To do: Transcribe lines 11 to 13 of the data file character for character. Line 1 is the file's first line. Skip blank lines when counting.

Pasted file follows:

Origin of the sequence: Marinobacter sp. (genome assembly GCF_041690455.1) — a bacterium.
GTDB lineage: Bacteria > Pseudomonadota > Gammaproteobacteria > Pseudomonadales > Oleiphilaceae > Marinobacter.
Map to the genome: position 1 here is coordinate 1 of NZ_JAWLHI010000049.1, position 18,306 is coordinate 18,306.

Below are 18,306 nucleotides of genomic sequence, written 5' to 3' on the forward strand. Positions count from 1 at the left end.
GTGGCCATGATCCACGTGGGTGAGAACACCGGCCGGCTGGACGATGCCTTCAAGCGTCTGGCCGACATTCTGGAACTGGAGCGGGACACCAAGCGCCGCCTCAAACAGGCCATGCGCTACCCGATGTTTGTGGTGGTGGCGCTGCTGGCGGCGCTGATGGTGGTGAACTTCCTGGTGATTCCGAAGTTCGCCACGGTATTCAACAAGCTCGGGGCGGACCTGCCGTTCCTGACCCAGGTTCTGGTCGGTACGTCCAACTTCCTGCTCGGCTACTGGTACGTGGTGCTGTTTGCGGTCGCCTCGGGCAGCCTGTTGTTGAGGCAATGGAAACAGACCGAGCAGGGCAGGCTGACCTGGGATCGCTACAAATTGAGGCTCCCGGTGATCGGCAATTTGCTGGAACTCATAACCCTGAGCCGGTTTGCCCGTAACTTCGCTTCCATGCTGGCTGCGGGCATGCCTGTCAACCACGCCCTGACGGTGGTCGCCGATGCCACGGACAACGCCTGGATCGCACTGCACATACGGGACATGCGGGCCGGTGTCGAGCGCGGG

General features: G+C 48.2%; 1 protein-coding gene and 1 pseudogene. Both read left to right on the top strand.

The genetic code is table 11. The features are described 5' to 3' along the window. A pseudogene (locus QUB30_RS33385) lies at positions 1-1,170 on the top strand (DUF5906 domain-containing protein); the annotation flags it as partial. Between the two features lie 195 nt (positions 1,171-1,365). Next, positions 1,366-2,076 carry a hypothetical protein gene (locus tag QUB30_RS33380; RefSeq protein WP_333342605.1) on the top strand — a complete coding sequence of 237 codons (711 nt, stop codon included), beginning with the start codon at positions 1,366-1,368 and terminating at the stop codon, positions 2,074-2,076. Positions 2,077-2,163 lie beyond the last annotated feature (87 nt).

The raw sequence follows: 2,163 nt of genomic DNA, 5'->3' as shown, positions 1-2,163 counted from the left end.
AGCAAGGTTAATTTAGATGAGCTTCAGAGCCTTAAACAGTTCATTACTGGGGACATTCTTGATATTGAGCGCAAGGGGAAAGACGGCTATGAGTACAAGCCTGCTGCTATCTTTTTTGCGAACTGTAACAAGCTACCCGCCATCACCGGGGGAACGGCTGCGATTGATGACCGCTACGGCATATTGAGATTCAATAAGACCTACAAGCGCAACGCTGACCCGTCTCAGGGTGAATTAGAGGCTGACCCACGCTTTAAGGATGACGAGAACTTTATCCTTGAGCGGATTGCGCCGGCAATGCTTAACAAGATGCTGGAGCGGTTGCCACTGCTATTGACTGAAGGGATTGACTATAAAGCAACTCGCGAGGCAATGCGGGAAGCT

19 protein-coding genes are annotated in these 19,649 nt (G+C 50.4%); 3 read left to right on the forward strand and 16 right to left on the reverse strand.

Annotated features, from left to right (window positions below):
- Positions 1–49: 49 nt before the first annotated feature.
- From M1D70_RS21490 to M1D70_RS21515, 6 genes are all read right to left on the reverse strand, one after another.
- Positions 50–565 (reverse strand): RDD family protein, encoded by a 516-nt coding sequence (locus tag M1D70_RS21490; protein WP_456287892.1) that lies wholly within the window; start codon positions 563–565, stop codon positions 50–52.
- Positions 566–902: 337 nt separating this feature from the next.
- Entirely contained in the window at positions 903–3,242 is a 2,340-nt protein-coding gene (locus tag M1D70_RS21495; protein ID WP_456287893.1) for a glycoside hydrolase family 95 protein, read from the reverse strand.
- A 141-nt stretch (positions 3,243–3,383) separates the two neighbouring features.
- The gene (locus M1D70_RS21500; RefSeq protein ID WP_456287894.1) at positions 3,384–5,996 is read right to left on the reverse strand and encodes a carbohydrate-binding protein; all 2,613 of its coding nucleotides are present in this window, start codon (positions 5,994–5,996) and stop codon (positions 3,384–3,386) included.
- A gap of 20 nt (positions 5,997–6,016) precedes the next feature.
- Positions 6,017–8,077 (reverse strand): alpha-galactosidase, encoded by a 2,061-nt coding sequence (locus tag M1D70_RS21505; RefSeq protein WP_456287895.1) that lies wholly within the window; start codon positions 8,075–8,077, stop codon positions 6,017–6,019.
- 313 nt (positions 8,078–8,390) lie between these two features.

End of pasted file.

Annotated features, from left to right (window positions below):
- Positions 1–49: 49 nt before the first annotated feature.
- From M1D70_RS21490 to M1D70_RS21515, 6 genes are all read right to left on the reverse strand, one after another.